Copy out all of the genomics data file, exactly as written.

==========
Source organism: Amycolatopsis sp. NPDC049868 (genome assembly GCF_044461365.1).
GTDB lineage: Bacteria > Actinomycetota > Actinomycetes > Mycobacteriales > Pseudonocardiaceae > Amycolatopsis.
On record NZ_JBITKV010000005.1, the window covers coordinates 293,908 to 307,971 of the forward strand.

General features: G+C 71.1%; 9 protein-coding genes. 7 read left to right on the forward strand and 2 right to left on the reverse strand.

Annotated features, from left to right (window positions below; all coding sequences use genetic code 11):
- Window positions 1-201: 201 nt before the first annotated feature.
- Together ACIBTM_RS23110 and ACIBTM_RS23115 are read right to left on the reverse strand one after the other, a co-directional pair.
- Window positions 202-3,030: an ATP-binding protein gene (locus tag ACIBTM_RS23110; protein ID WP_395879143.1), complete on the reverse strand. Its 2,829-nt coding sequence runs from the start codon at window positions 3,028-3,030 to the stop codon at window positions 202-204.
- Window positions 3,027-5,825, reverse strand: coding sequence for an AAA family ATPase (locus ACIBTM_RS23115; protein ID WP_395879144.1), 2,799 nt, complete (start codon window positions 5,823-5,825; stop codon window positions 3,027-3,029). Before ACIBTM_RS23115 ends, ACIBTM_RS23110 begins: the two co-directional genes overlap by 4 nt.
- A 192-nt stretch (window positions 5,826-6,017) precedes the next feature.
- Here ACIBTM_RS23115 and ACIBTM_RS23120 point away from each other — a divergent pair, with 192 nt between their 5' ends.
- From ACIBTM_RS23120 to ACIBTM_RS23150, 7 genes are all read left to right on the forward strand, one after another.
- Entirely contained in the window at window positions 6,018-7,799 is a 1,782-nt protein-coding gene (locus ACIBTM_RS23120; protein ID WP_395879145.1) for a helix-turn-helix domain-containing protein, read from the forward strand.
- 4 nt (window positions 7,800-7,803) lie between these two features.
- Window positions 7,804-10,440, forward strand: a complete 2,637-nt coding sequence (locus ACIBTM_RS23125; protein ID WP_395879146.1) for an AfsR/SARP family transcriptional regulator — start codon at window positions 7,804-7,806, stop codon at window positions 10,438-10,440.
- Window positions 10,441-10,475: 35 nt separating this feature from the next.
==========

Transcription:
Source organism: Amycolatopsis sp. NPDC049868 (genome assembly GCF_044461365.1).
GTDB lineage: Bacteria > Actinomycetota > Actinomycetes > Mycobacteriales > Pseudonocardiaceae > Amycolatopsis.
On record NZ_JBITKV010000005.1, the window covers coordinates 293,908 to 307,971 of the forward strand.

General features: G+C 71.1%; 9 protein-coding genes. 7 read left to right on the forward strand and 2 right to left on the reverse strand.

Annotated features, from left to right (window positions below; all coding sequences use genetic code 11):
- Window positions 1-201: 201 nt before the first annotated feature.
- Together ACIBTM_RS23110 and ACIBTM_RS23115 are read right to left on the reverse strand one after the other, a co-directional pair.
- Window positions 202-3,030: an ATP-binding protein gene (locus tag ACIBTM_RS23110; protein ID WP_395879143.1), complete on the reverse strand. Its 2,829-nt coding sequence runs from the start codon at window positions 3,028-3,030 to the stop codon at window positions 202-204.
- Window positions 3,027-5,825, reverse strand: coding sequence for an AAA family ATPase (locus ACIBTM_RS23115; protein ID WP_395879144.1), 2,799 nt, complete (start codon window positions 5,823-5,825; stop codon window positions 3,027-3,029). Before ACIBTM_RS23115 ends, ACIBTM_RS23110 begins: the two co-directional genes overlap by 4 nt.
- A 192-nt stretch (window positions 5,826-6,017) precedes the next feature.
- Here ACIBTM_RS23115 and ACIBTM_RS23120 point away from each other — a divergent pair, with 192 nt between their 5' ends.
- From ACIBTM_RS23120 to ACIBTM_RS23150, 7 genes are all read left to right on the forward strand, one after another.
- Entirely contained in the window at window positions 6,018-7,799 is a 1,782-nt protein-coding gene (locus ACIBTM_RS23120; protein ID WP_395879145.1) for a helix-turn-helix domain-containing protein, read from the forward strand.
- 4 nt (window positions 7,800-7,803) lie between these two features.
- Window positions 7,804-10,440, forward strand: a complete 2,637-nt coding sequence (locus ACIBTM_RS23125; protein ID WP_395879146.1) for an AfsR/SARP family transcriptional regulator — start codon at window positions 7,804-7,806, stop codon at window positions 10,438-10,440.
- Window positions 10,441-10,475: 35 nt separating this feature from the next.